Sisterfields: From Tagaytay farm to fork
Julie Cabatit-Alegre (The Philippine Star) - September 23, 2015 - 10:00am

MANILA, Philippines - Farm to table” is a popular catchphrase we often hear these days in the food industry. It suggests the shortest distance that fresh produce is made to travel from the field to our dinner plate. Farm-to-table restaurants usually buy their ingredients locally, directly from the farmers. An ideal situation would be where the farm and the restaurant are both owned and operated by the same people.

Such is the case of Sisterfields, the newest destination restaurant that espouses the farm-to-table concept. It will soon be opened in Tagaytay by The Cravings Group, led by its founder, Annie Guerrero, who is well-known for her green advocacy.

“Sisterfields stays true to my mom’s advocacy and her passion for farming,” says Badjie Trinidad, CEO of the Cravings Group. “For Sisterfields, we will grow most of the restaurant’s requirements.”

They have a 2.2-hectare farm in Tagaytay, plus another four hectares available.

“Our three-hectare farm in Antipolo can supply all of our salad requirements,” Badjie says, “but the idea is to bring the farm nearer to the restaurant.”

Aside from the vegetable farm, they also have some livestock. Tagaytay is a good source of beef, as well as fish from Taal Lake such as maliputo and tawilis.

“Sisterfields will follow three important tenets,” Badjie explains. “First, ‘From Farm to Fork’ means only organic produce of fruits and vegetables from Tagaytay will be served. Second, ‘From Pasture to Plate’ means the best of Tagaytay meat and seafood will be creatively used to present new dishes. And third, ‘From Crop to Cup’ means only the best coffee from Di Bella will be savored by diners.”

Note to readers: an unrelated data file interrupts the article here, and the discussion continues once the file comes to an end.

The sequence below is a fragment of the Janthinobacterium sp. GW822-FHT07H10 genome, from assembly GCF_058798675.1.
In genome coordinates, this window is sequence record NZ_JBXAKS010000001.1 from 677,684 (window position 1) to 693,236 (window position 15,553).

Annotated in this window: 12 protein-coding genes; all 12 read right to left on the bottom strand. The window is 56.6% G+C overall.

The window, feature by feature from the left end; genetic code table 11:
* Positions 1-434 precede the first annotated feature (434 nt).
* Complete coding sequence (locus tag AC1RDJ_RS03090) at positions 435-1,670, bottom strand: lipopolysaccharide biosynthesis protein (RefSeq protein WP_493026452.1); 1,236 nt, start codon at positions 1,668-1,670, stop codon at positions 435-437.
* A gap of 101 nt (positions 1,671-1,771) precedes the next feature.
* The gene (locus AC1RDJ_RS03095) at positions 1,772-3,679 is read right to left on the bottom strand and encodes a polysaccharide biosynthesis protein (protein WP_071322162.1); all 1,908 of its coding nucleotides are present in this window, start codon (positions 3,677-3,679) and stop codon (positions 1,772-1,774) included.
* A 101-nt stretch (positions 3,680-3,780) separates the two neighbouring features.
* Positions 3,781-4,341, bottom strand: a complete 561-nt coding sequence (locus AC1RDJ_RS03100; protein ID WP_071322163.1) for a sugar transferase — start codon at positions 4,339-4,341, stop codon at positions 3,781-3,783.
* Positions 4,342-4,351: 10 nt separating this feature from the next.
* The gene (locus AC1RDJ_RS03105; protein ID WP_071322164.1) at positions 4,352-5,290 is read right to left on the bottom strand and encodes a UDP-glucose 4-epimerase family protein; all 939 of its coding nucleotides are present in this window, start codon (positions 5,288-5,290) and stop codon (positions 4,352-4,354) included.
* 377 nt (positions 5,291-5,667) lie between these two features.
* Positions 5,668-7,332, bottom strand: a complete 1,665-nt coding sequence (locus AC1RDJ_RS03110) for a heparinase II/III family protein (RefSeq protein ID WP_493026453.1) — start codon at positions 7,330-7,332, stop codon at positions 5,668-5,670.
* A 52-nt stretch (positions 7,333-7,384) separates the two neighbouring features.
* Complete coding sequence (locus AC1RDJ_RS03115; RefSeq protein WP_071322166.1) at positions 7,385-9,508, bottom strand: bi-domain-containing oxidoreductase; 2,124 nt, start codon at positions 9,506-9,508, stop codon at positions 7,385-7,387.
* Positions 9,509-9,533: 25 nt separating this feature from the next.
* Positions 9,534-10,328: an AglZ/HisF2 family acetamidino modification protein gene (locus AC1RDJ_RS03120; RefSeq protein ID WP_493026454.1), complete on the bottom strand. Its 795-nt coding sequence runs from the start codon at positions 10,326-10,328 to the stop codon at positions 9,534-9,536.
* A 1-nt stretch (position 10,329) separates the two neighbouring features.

New York-based Filipino personal chef Noel de la Rama was in Manila specifically to conceptualize and develop the special menu for Sisterfields, which he said will be characterized by flavors familiar to the Filipino palate such as sweet, salty, and spicy.

“The smell of fresh garlic and the saltiness of the tuyo and tinapa come to mind,” he says, such as is found in his tinapa spring rolls with sweet chili sauce. The mango, kamias, pako and jicama salad is drizzled with bagoong Balayan vinaigrette, while crispy tawilis are served with kaffir lime aioli.

The flatbread pizza has longganisa and kesong puti. Other interesting items on the menu are the tapa empanadas as well as the Cerveza Negra-braised boneless beef short ribs with garlic mashed potato. There’s familiar comfort food such as southern fried chicken with pan gravy as well as brined double-cut pork chops.

The homemade ice cream comes in a variety of flavors such as Barako, Ube Macapuno, and Pineapple Tarragon, all making good use of crops abundant in Tagaytay.

Tarragon happens to be chef Noel’s favorite herb. “It’s the most underutilized herb,” he says. “It has a hint of mint and anise, which goes well with seafood and chicken. It’s very refreshing and takes the dish to a different level.”

He has a salad dressing he calls Green Goddess dressing that has a sour-cream base with anchovies, chives, parsley, and tarragon.

Chef Noel admits that not all the ingredients can be sourced exclusively from Tagaytay. “The goat cheese and milk we can get from Tagaytay, as well as the beef for the bulalo, which is an all-time favorite, but the burger and brisket we may get from New Zealand or Bukidnon,” he says. “Our first priority is still the guests and we’d like to serve only the best quality.”

Also part of the Sisterfields menu are some of the all-time favorites that the former C2 Restaurant of the Cravings Group in Tagaytay was known for, such as kare-kare, bulalo, and the bibingka soufflé. There will also be an Epicurious Express and patisserie section by the restaurant entrance for freshly baked bread with flavors such as banana and pineapple, again taking advantage of fruits abundant in the area, as well as other grab-and-go items for the convenience of residents at the Summit Ridge hotel, where the restaurant is located.

“Tagaytay is bustling with many restaurants,” Badjie observes. “People are always looking for something new to discover and they tend to hop from place to place. I think Sisterfields will be a good complement to what others have to offer.”





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